That's what the Eagles said on Friday after giving Donovan McNabb approximately a $6 million bump in pay over the next two seasons, taking his potential earnings through 2010 from the nice neighborhood of $19 million to the incrementally nicer neighborhood of about $25 million.
Hey, it's their money and they can spend it as they please, even if the raise comes after a brief offseason spell during which the front office grumbled in the background and talked tough about holding the line on players with multiple seasons remaining on their contracts.
Quarterbacks are different, though, and Donovan is different even by quarterback standards. He's a little goofy, talks in circles, pouts on occasion, all of that, but he still represents the shortest distance at his position for the Eagles to reach a Super Bowl. Coming off a season in which he remained healthy and just missed the first 4,000-yard season of his career -- would have had it except for that 30 minutes of rest in Baltimore -- they had no intention of replacing him. And, in order to make things smoother, they had to give some money so it could appear he won the battle of wills. Who says he can't win the big one?
So, McNabb gets to save face, the Eagles get a happy quarterback and there's not much to see here. Some players have leverage, some don't, and you can ask Sheldon Brown about that if you like.
But, returning to the original question, did McNabb "earn" the raise. The organization said on Friday that over the course of his contract McNabb's earnings, compared to other QBs, has slipped from the top of the list to somewhere around 10th on the list. The raise put him back among the top three or four best-paid quarterbacks in the league.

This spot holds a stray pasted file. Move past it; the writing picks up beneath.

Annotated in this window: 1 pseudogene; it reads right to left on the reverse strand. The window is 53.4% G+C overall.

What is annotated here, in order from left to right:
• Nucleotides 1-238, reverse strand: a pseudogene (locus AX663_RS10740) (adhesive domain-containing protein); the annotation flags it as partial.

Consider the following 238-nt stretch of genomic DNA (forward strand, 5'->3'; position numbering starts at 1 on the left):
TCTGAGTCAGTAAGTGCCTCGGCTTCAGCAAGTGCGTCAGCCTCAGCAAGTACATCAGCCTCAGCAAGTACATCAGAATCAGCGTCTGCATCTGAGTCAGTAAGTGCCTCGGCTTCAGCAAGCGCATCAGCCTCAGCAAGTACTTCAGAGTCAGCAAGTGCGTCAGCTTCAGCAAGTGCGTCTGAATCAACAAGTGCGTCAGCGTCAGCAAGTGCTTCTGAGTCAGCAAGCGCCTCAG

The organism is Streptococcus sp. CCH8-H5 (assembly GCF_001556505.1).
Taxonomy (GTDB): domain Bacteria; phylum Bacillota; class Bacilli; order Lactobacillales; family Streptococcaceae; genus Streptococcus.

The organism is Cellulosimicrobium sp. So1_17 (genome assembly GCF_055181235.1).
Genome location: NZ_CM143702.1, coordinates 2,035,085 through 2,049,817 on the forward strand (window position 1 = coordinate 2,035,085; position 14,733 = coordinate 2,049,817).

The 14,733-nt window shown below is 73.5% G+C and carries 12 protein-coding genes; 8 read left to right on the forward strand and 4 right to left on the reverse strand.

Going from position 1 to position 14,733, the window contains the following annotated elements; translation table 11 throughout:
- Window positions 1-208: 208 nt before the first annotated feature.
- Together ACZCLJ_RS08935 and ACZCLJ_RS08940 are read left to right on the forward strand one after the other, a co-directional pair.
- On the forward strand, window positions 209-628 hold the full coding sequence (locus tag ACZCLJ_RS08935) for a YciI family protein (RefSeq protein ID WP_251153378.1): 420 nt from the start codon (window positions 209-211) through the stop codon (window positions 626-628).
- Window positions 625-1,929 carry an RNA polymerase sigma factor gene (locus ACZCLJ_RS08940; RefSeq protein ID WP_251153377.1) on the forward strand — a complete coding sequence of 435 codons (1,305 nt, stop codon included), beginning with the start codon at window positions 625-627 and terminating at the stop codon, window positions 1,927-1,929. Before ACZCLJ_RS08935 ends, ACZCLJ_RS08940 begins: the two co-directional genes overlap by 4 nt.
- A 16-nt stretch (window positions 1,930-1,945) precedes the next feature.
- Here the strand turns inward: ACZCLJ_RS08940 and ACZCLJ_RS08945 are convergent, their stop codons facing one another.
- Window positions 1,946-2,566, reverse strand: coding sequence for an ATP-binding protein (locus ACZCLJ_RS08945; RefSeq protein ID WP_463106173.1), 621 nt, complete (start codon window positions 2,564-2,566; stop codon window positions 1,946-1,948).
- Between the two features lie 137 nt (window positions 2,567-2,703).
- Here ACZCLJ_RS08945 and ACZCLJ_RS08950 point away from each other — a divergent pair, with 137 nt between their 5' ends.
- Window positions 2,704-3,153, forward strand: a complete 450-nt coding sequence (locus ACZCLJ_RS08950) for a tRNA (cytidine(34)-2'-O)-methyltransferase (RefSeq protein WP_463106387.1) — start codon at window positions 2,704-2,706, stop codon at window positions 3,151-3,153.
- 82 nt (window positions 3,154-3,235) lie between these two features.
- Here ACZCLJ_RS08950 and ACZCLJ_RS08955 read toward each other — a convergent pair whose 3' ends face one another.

Last season, McNabb's passer rating was tied for 14th in the NFL. His completion percentage was 18th. His TD percentage was 12th. The average gain on his passes ranked 19th. He threw 11 interceptions, and it has been seven seasons since he threw more than that.
He did operate without a reliable running game for much of the season, and with an offensive line that held together but just barely. Given the number of balls he threw -- a career-high 571 -- his interception percentage was still good. He got the team to the NFC championship game, won it once, but couldn't win it again after the defense gave the game away. Pretty good effort.
But was it the performance of one of the best three or four quarterbacks in the league? The Eagles either think so, or have to say they think so as a price of doing business. It's their money, but it would be nice if you could trust their explanation for why they spent it.